The above pictures are of myself (aged 4) and my son (at the same age). I often look at him and wonder if we would have got on had I been the same age and we’d met at school. He actually goes to the same school that I went to, which makes me very happy and regularly makes me think of Hogwarts (though I’m no James Potter – I think I was more like Tom Riddle). My wife says I sometimes act like I’m 4 years old, so there’s every possibility that we get on so well now because mentally the little dude and I are the same age. Still, the thought lingers…..
I’ve yet to find out if he’ll be in the same house as I was….but if he DOES get the blue robe, I’ll definitely start to read him Harry Potter so that he gets a sense of the Generation Game. I’ll do the Ron Weasley voice particularly well – and I have convincing hair.
That stuff is important. I remember a lot of my childhood being magical, up until the age of about twelve or thirteen when mum went into hospital, secondary school was kicking in and things started getting a bit dark and serious.
My son is certainly more dapper now than I was at four, but my own outfit was – as they say – acceptable in the 80s. Actually, I’m having a bit of a lust for the 80s and 90s at the moment: I’m genuinely starting to believe that life was a lot brighter and better then. Let’s look at it from a geek’s point of view:
* Terry Pratchett was writing the best Discworld novels.
* Red Dwarf was brilliantly funny, as both Rob Grant and Doug Naylor were still working together.
* Labyrinth and The Princess Bride were created. The Jim Henson company was creating incredible puppets.
* Arnold Schwarzenegger was making movies with booming soundtracks like Conan the Barbarian and Predator. I loved Total Recall far too much: we all agree he was still in the chair at the end, right?
* CITV was running Knightmare – the best children’s TV gameshow of all time.
* Computers like the Commodore 64 and – later – the Commodore Amiga were throwing up gems like the Dizzy series and, eventually, the awesome Secret of Monkey Island.
* Fantasy RPGs were roaring: Dungeons & Dragons had arrived, spawning Warhammer Fantasy Roleplay and Call of Cthulhu, two of the greatest tabletop roleplaying games of all time, while the Eye of the Beholder series was proving that all other computer RPGs were pale imitations.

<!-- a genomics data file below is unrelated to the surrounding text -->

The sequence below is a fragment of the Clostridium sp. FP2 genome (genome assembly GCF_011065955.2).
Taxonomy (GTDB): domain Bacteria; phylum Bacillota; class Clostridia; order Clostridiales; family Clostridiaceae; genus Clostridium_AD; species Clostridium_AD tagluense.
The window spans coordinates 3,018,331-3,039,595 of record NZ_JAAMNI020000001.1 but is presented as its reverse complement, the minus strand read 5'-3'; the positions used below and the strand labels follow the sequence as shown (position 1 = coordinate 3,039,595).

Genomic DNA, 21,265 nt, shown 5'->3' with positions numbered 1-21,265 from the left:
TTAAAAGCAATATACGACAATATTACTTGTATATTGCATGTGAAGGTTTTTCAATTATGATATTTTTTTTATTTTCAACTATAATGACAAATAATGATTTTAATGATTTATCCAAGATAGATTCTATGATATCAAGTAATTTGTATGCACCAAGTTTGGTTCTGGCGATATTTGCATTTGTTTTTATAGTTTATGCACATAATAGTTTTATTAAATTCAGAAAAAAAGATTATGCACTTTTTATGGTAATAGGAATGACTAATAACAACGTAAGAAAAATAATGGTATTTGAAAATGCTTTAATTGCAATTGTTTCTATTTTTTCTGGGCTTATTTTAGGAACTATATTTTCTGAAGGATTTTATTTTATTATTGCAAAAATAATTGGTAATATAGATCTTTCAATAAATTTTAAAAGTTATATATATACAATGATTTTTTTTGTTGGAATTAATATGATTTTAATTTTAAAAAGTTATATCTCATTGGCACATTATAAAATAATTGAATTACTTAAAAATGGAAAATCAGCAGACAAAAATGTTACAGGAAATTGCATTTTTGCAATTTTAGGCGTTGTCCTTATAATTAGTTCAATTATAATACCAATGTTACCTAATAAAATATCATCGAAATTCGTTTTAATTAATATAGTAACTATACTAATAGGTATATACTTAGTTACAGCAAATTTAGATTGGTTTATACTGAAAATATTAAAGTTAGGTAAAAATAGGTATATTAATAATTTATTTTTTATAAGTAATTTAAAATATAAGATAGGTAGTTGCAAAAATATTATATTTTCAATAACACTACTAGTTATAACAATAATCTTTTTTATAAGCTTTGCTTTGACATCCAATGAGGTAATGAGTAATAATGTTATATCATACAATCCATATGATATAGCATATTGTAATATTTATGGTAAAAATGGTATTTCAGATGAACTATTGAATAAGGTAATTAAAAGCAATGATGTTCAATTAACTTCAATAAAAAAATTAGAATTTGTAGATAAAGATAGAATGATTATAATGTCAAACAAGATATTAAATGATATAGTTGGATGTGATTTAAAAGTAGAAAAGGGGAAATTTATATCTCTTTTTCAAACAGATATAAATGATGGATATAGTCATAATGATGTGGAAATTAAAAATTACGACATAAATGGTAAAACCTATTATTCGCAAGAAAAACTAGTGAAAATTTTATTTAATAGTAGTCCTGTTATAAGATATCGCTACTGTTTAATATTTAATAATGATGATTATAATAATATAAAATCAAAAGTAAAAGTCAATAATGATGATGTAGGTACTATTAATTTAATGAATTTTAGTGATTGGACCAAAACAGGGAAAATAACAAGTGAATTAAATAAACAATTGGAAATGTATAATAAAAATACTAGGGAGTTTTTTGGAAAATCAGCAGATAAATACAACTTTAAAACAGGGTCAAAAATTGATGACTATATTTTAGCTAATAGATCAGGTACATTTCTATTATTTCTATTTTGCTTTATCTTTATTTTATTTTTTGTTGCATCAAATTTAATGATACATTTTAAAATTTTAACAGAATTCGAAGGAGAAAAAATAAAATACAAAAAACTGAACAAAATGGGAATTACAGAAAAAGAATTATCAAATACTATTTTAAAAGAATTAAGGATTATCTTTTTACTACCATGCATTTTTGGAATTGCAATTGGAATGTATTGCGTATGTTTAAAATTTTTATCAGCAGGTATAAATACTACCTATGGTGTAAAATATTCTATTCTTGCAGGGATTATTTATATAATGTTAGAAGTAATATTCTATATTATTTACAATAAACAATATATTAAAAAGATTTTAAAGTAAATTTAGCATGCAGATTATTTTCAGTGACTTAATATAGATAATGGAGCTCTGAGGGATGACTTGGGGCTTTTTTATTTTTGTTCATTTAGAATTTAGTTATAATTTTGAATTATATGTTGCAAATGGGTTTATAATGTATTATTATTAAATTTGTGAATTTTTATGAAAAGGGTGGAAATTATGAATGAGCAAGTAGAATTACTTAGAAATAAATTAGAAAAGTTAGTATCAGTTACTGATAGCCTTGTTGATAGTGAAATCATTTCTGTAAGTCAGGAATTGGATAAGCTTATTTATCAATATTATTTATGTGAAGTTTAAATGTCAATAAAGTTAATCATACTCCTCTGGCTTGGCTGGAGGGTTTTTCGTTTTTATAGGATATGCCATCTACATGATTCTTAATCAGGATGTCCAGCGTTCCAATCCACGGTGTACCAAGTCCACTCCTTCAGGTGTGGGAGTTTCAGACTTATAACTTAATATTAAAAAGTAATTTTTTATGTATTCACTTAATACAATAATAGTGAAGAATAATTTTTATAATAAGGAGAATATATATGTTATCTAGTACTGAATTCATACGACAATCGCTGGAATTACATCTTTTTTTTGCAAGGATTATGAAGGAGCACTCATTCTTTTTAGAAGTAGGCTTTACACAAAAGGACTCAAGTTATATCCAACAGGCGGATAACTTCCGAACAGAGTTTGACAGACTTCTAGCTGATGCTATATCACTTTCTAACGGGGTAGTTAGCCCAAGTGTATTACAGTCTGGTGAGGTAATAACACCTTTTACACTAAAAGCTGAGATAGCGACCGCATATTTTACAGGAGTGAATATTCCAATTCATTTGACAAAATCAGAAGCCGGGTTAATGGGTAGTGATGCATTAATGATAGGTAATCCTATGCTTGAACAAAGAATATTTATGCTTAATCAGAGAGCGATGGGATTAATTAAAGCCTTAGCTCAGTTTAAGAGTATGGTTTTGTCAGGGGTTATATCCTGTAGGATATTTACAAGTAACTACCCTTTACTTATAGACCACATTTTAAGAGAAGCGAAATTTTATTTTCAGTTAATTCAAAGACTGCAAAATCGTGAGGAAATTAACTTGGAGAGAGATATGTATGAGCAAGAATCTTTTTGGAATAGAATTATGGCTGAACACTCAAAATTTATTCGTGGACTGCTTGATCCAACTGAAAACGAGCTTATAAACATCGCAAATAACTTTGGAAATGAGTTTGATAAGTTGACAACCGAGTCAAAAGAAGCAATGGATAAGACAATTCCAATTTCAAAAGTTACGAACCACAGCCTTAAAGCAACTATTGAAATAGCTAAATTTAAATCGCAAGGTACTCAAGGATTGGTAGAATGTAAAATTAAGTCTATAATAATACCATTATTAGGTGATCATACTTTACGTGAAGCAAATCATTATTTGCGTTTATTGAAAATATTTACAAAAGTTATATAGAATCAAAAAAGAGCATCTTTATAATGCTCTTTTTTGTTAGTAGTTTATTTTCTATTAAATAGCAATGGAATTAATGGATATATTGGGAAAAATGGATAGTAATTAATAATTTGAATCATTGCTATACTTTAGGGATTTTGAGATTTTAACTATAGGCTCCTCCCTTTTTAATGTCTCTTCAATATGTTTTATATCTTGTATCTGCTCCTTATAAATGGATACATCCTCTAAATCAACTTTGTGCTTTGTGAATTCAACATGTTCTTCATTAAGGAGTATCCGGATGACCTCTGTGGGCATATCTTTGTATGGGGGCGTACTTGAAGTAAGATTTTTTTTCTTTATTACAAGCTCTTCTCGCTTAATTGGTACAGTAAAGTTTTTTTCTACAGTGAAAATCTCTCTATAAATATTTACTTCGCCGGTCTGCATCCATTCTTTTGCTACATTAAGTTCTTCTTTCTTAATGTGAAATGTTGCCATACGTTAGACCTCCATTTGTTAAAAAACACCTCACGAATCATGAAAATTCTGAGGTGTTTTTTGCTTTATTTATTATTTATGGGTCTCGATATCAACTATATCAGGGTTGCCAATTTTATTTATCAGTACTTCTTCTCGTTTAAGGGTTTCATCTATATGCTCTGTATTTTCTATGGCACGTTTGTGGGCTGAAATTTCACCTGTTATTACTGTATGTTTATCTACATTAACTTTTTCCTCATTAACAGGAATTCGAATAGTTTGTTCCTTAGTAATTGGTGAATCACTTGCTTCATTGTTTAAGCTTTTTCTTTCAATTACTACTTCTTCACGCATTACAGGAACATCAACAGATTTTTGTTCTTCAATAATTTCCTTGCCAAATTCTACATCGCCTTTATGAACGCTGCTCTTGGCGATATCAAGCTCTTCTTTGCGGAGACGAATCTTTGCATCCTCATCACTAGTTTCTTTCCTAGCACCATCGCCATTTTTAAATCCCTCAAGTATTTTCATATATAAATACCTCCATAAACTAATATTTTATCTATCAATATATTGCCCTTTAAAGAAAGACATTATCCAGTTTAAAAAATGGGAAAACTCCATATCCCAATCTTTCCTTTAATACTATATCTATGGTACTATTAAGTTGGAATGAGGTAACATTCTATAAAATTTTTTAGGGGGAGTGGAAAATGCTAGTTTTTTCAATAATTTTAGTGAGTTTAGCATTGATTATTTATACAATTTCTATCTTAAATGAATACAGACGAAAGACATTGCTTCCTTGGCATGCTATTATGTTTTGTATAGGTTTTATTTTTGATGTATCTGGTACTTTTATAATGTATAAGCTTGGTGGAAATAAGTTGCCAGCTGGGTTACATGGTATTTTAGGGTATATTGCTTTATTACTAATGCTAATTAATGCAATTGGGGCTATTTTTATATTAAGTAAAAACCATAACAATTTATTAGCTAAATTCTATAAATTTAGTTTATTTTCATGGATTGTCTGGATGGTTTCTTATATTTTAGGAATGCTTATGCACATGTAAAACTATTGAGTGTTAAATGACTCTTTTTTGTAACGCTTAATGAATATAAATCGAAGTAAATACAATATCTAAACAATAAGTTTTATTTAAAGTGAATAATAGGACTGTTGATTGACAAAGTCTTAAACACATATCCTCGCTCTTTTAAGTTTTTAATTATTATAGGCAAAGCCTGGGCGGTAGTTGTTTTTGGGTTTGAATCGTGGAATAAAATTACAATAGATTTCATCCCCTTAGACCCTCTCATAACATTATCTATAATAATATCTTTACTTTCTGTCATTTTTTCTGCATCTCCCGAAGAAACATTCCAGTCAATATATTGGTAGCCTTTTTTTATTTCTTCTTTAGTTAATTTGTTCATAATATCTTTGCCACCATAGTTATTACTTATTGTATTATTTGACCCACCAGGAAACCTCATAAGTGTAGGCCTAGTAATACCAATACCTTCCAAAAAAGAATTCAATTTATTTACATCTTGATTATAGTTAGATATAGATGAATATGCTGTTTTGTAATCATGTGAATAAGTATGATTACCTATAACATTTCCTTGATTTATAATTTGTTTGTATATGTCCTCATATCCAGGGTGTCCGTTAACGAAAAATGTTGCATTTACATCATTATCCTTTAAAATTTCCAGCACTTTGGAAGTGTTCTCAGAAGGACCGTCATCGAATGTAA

Look at all that. Seriously, just read through it a couple of times: it’s pure gold, it’s Kelly Brook naked, it’s total geek custard.
Nowadays…..I guess we have X-Factor, I’m a Celebrity and Facebook. No, that’s not fair: the geeks aren’t watching that sh*t. Well, maybe for the girls….
But what DO we have now? Well, any roll of honour would have to include the Lord of the Rings movies, Minecraft, the Elder Scrolls gaming franchise….possibly World of Warcraft? But the RPG stuff……just forget it.
RPGs are on the decline.
I can only speak for the area I live in: Thanet is a small community, comprising of the towns of Ramsgate, Margate and Broadstairs. Apart from a few groups here and there, people don’t seem capable of tabletop gaming any more: the idea of sitting across from other human beings, talking face to face and playing a role in a world of pure imagination……well, is just unthinkable for most of today’s ‘gamers’. They’d far prefer to sit at a computer with a headset on, occasionally even in the same room as the people they’re playing alongside and/or against. It’s sad, and it’s taking its toll on the amount of social confidence that geeky teens can muster: something they were well in short supply of to begin with.
I once handed out some D&D flyers at Costa Coffee (yeah, I am THAT guy) and tried to spread the word about just how much fun fantasy RPGs can be. The responses I got from both guys and girls (shockingly, more girls asked about it than guys) were a mixture of horror (“My thinks it’s witchcraft!”) and pride (“I wouldn’t do anything like that in case my friends found out…”), but – mostly – bafflement (“You’ve explained it really well, but I just don’t have a clue what it is. It sounds REALLY complicated.”)
In fact, if you’ve ever attended a murder mystery party at a hotel or at someone’s house, you’ve pretty much played a very childish version of Dungeons & Dragons. If you’ve always wondered about RPGs and want to give them a go, find out where your local groups are and get in touch with the folks that run them. They’re usually good people who end up becoming great friends. Here’s our bunch over a span of five or six years: we’ve been gaming together for nearly a decade! Avast!